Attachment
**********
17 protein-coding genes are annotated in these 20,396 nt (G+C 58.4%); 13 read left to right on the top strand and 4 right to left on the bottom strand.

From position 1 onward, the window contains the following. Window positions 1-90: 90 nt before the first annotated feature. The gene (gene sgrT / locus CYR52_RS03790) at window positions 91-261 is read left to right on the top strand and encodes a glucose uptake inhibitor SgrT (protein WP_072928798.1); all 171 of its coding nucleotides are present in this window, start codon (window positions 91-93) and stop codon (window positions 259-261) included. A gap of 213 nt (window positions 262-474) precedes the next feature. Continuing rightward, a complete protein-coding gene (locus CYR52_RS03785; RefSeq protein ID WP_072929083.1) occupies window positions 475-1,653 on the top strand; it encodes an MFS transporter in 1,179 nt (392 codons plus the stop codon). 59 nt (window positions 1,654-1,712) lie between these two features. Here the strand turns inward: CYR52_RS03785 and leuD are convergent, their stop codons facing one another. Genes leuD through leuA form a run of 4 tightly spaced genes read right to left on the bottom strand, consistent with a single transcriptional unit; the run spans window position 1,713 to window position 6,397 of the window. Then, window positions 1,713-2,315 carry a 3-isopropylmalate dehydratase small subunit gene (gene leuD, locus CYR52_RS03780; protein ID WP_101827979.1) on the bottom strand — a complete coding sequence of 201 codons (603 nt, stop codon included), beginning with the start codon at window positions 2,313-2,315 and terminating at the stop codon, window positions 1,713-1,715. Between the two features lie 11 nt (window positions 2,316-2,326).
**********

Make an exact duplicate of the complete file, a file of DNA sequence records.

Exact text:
17 protein-coding genes are annotated in these 20,396 nt (G+C 58.4%); 13 read left to right on the top strand and 4 right to left on the bottom strand.

From position 1 onward, the window contains the following. Window positions 1-90: 90 nt before the first annotated feature. The gene (gene sgrT / locus CYR52_RS03790) at window positions 91-261 is read left to right on the top strand and encodes a glucose uptake inhibitor SgrT (protein WP_072928798.1); all 171 of its coding nucleotides are present in this window, start codon (window positions 91-93) and stop codon (window positions 259-261) included. A gap of 213 nt (window positions 262-474) precedes the next feature. Continuing rightward, a complete protein-coding gene (locus CYR52_RS03785; RefSeq protein ID WP_072929083.1) occupies window positions 475-1,653 on the top strand; it encodes an MFS transporter in 1,179 nt (392 codons plus the stop codon). 59 nt (window positions 1,654-1,712) lie between these two features. Here the strand turns inward: CYR52_RS03785 and leuD are convergent, their stop codons facing one another. Genes leuD through leuA form a run of 4 tightly spaced genes read right to left on the bottom strand, consistent with a single transcriptional unit; the run spans window position 1,713 to window position 6,397 of the window. Then, window positions 1,713-2,315 carry a 3-isopropylmalate dehydratase small subunit gene (gene leuD, locus CYR52_RS03780; protein ID WP_101827979.1) on the bottom strand — a complete coding sequence of 201 codons (603 nt, stop codon included), beginning with the start codon at window positions 2,313-2,315 and terminating at the stop codon, window positions 1,713-1,715. Between the two features lie 11 nt (window positions 2,316-2,326).